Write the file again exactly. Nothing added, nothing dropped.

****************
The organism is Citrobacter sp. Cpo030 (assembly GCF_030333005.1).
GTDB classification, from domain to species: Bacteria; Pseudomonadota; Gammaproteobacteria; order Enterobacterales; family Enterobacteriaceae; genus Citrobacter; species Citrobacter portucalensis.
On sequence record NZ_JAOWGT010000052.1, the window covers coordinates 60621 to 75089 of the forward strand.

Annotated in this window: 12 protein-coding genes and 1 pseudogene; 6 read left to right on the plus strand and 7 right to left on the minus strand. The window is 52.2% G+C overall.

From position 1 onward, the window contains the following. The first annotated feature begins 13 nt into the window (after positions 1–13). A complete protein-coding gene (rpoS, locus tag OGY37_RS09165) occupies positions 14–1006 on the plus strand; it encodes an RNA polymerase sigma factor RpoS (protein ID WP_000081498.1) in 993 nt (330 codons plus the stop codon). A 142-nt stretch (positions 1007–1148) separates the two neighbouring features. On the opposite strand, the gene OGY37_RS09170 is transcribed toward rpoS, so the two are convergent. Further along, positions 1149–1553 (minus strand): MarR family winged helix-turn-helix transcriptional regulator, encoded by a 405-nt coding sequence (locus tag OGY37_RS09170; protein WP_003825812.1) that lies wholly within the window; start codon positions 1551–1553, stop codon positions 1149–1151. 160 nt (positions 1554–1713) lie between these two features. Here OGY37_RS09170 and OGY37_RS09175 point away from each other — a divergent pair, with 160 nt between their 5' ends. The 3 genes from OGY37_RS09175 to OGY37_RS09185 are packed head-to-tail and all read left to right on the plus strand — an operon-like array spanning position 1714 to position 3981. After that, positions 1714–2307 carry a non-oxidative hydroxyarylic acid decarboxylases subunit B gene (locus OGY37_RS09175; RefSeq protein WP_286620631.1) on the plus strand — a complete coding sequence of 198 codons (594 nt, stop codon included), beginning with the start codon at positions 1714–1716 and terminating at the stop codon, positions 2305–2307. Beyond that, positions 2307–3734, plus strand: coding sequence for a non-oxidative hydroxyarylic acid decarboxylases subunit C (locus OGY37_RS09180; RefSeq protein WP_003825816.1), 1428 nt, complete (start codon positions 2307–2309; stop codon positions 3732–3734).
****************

The organism is Citrobacter sp. Cpo030 (assembly GCF_030333005.1).
GTDB classification, from domain to species: Bacteria; Pseudomonadota; Gammaproteobacteria; order Enterobacterales; family Enterobacteriaceae; genus Citrobacter; species Citrobacter portucalensis.
On sequence record NZ_JAOWGT010000052.1, the window covers coordinates 60621 to 75089 of the forward strand.

Annotated in this window: 12 protein-coding genes and 1 pseudogene; 6 read left to right on the plus strand and 7 right to left on the minus strand. The window is 52.2% G+C overall.

From position 1 onward, the window contains the following. The first annotated feature begins 13 nt into the window (after positions 1–13). A complete protein-coding gene (rpoS, locus tag OGY37_RS09165) occupies positions 14–1006 on the plus strand; it encodes an RNA polymerase sigma factor RpoS (protein ID WP_000081498.1) in 993 nt (330 codons plus the stop codon). A 142-nt stretch (positions 1007–1148) separates the two neighbouring features. On the opposite strand, the gene OGY37_RS09170 is transcribed toward rpoS, so the two are convergent. Further along, positions 1149–1553 (minus strand): MarR family winged helix-turn-helix transcriptional regulator, encoded by a 405-nt coding sequence (locus tag OGY37_RS09170; protein WP_003825812.1) that lies wholly within the window; start codon positions 1551–1553, stop codon positions 1149–1151. 160 nt (positions 1554–1713) lie between these two features. Here OGY37_RS09170 and OGY37_RS09175 point away from each other — a divergent pair, with 160 nt between their 5' ends. The 3 genes from OGY37_RS09175 to OGY37_RS09185 are packed head-to-tail and all read left to right on the plus strand — an operon-like array spanning position 1714 to position 3981. After that, positions 1714–2307 carry a non-oxidative hydroxyarylic acid decarboxylases subunit B gene (locus OGY37_RS09175; RefSeq protein WP_286620631.1) on the plus strand — a complete coding sequence of 198 codons (594 nt, stop codon included), beginning with the start codon at positions 1714–1716 and terminating at the stop codon, positions 2305–2307. Beyond that, positions 2307–3734, plus strand: coding sequence for a non-oxidative hydroxyarylic acid decarboxylases subunit C (locus OGY37_RS09180; RefSeq protein WP_003825816.1), 1428 nt, complete (start codon positions 2307–2309; stop codon positions 3732–3734).